Shopping centre tragedy sparks mental health funds rise

Jack Gramenz |

New mental health funding includes an extra $18m for an inquiry into the Bondi Junction massacre.
New mental health funding includes an extra $18m for an inquiry into the Bondi Junction massacre.

Stretched mental health services in NSW will get a huge funding boost in the wake of a mass stabbing attack at a Sydney shopping centre.

The $111 million, to be announced in the state budget, comes after a man who’d been living rough rampaged through a Sydney shopping centre and killed six people.

Community mental health teams will get more staff, allowing for better case management and extended hours to provide outreach, including in regional areas, the NSW government announced on Tuesday.

The additional staff will include clinicians to complement the existing work of social workers in outreach teams, Mental Health Minister Rose Jackson said.

“They’re doing wonderful jobs as caseworkers, but they’re not mental health clinicians,” Ms Jackson said.

St Vincent’s Hospital’s homeless health service provides care including substance abuse and chronic disease management, nurse unit manager Erin Longbottom said.

“But I would say the demand on our service for mental health care is the highest,” she said.

The service has been bringing services to people where they are: sleeping rough on the streets of Sydney.

“That’s what’s needed, and that’s what’s worked, and that’s where the investment needs to be, in making sure that people do not fall through the cracks,” Ms Longbottom said.

NSW Greens MP Amanda Cohn said funding for more staff was one thing, but finding them was another.

“Those services have sweeping vacancies across NSW, those positions can’t be filled because the pay and conditions for health workers aren’t acceptable,” she said.

Dr Cohn chaired a parliamentary inquiry that found significant barriers to accessing care in a fragmented and inadequately funded mental health system in its report, also released on Tuesday.

It recommended whole-of-government reform to address social contributors to mental illness.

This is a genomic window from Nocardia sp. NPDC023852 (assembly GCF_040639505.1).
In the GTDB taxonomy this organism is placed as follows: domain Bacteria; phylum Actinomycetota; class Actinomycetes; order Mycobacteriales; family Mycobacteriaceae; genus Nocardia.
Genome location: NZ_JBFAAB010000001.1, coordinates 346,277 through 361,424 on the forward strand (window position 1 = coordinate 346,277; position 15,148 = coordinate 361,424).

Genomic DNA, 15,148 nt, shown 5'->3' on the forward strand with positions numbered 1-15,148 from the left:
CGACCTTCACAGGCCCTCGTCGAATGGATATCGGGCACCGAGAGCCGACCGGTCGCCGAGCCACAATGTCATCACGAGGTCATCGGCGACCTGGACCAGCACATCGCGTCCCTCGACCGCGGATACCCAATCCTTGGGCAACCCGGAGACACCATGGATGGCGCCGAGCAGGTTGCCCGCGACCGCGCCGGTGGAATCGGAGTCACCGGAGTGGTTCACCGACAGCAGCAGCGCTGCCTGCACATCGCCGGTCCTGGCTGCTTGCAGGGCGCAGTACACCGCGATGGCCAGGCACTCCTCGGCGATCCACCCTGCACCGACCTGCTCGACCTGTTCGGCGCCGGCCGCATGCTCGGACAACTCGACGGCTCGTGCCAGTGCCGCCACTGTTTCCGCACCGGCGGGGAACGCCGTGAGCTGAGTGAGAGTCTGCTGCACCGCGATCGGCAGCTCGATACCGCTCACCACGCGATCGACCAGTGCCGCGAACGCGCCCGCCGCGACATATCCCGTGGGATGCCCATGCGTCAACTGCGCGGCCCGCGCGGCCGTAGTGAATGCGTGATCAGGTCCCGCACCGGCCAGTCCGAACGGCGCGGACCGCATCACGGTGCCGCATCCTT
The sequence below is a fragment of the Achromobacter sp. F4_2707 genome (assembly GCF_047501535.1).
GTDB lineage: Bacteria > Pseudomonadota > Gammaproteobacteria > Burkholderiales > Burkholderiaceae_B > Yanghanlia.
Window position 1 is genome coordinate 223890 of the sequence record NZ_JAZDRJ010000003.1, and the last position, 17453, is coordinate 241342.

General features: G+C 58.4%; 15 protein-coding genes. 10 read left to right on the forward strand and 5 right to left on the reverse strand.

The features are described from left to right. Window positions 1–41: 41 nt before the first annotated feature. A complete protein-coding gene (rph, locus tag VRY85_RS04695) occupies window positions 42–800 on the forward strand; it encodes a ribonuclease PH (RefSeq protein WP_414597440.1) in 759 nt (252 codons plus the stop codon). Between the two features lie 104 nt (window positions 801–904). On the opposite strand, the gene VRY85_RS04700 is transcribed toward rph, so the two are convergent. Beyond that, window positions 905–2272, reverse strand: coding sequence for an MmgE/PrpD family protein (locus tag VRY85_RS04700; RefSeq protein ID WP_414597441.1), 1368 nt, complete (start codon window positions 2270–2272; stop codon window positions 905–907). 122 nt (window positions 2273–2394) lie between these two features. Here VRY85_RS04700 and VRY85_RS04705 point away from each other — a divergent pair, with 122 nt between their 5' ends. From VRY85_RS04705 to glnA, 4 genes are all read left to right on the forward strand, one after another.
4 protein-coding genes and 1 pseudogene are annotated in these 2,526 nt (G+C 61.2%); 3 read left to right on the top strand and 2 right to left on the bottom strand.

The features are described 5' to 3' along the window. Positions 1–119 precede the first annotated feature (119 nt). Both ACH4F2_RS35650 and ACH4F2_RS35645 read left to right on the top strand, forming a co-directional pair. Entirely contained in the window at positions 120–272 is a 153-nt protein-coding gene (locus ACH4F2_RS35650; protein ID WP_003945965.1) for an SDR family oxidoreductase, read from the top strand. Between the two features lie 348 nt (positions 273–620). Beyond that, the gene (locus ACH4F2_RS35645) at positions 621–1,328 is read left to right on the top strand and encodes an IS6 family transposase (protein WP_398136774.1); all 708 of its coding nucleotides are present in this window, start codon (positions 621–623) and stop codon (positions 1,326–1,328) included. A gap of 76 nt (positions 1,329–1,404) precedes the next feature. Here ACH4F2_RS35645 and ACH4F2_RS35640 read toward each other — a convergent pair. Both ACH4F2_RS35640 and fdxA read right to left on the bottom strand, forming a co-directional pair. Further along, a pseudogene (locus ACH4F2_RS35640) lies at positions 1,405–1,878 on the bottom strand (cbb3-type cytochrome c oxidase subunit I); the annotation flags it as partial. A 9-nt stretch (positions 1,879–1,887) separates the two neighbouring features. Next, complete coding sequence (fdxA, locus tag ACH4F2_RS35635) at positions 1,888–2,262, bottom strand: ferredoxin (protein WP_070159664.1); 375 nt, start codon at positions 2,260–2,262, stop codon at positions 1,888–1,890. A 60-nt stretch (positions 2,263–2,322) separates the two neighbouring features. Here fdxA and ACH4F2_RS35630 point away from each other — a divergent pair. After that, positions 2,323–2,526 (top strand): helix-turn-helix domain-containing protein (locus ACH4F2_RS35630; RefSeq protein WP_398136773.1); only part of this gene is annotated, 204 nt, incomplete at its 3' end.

Health Minister Ryan Park told state parliament the government was developing a comprehensive plan across multiple portfolios.

Premier Chris Minns said the funding, announced ahead of the budget to be delivered later in June, was an important step in providing increased care, 

“Our profound hope is that it does make a difference in someone’s life,” he said.

NSW Premier Chris Minns speaks to the media (file)
Chris Minns says mental health services are a vital lifeline. (Bianca De Marchi/AAP PHOTOS)

The severity of the cracks in NSW mental health services became clearer in April after the stabbing at Westfield’s Bondi Junction, where the attack Joel Cauchi – a 40-year-old man with a history of mental illness – was shot dead by a police officer.

“The recent tragic events, terrible events across Sydney, really do highlight … that this is essential funding,” Mr Minns said.

The premier said the scale of the problem was large and the government response could not capture all circumstances or eventualities.

People with persistent mental illness and complex needs will have support from 25 additional staff providing alternatives to long-term hospital care under a program worth $40 million over four years.

Mental Health Coordinating Council chief executive Evelyne Tadros said providers had asked for as much as $40 million a year and the announced funding fell significantly short.

The head of the peak body for community-managed organisations called for more funds across the entire system, with priority investment in community-based services.

Liaisons will be enlisted to conduct outreach for people at risk of or experiencing homelessness to connect them with services and accommodation.

Mental health theme portrait (file)
Mental health brought 124,467 people to NSW emergency departments last year. (AP PHOTO)

The inquiry found emergency departments are not an appropriate setting to provide care and can exacerbate distress.

Some $39 million will be spent over four years for a helpline to keep people out of emergency departments, giving them access to assessment advice from specialist clinicians and connections to relevant services. 

There were 124,467 mental health-related visits to NSW emergency departments in 2023, but about a quarter could have received support through other primary care settings, the government said.

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